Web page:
Is Putin evil?

I put up a post in this blog years ago asking “Is Obama Evil“? So it only seems fair to ask the question about the leader of a country that spans nine time zones – and that is Russia’s leader Vladimir Putin.
Karen Dawisha, who heads the center for Russian studies at Miami University (in Ohio), wrote a book about him recently, and she traces the sometimes complicated webs of finance he was involved in, and he certainly is no saint.
But first lets look at the plus side of Mr. Putin.

Vladimir Putin
Vladimir Putin

Any Russian that does not like living in Russia is free to leave. That is a big positive change from Soviet days. I’ve also seen praise of Putin from a few Westerners saying that European countries lack pride and cohesion and are facing demographic collapse (except for their Muslim minorities), but Russia, they say, is nationalistic and cohesive and will survive. My thought on this is that there should be a way for a nation to be self-confident and reasonably proud, without suppressing the free media and embracing raw power.
But putting aside whether Putin is a dictator, is Russia flourishing under his leadership?
The short answer is no.
Russia is not in good shape. The birth rates are not much different from Europe, but the lack of adequate medical care produces five times more deaths from cardiovascular disease among women in Russia than in Europe. As for family life, more Russian women die annually from domestic violence than the number of soldiers the USSR lost in the entire Afghan war.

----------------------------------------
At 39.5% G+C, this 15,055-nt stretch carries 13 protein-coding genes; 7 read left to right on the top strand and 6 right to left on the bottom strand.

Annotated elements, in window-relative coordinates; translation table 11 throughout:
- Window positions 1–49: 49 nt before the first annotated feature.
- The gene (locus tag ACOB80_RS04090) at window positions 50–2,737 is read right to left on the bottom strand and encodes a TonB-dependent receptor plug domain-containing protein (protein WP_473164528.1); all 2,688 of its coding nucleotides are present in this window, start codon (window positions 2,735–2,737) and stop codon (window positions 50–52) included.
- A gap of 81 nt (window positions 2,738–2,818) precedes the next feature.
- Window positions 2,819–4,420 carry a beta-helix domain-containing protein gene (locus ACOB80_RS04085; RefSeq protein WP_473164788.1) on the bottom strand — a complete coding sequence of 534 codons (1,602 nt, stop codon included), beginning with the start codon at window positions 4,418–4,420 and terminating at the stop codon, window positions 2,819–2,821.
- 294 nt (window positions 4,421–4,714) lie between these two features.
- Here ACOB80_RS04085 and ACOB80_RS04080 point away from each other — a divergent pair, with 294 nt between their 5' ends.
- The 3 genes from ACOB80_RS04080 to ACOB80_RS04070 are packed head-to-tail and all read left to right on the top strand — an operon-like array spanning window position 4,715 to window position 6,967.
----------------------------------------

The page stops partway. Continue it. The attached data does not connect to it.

Russian men have high rates of suicide, and many fall victim to murder. Many drink themselves to an early death. The life expectancy of a fifteen-year-old male is three years lower in Russia than in Haiti.
I once read an article by Robert Zubrin who made a claim about Russia that I did not believe. He said “young girls are kidnapped off the street in large numbers”
But professor Dawisha seconds this: “millions of Russians, mainly girls..have been lost to sex trafficking.”
She also makes an instructive comparison with China, another authoritarian country. “Despite receiving $1.6 trillion from oil and gas exports from 2000 to 2011, Russia was not able to build a single interstate highway during this time. There is still no interstate highway linking Moscow to the Far East; in contrast, China..has build 4,360 miles of modern highways annually for the last ten years, equivalent to three times around the circumference of the earth.”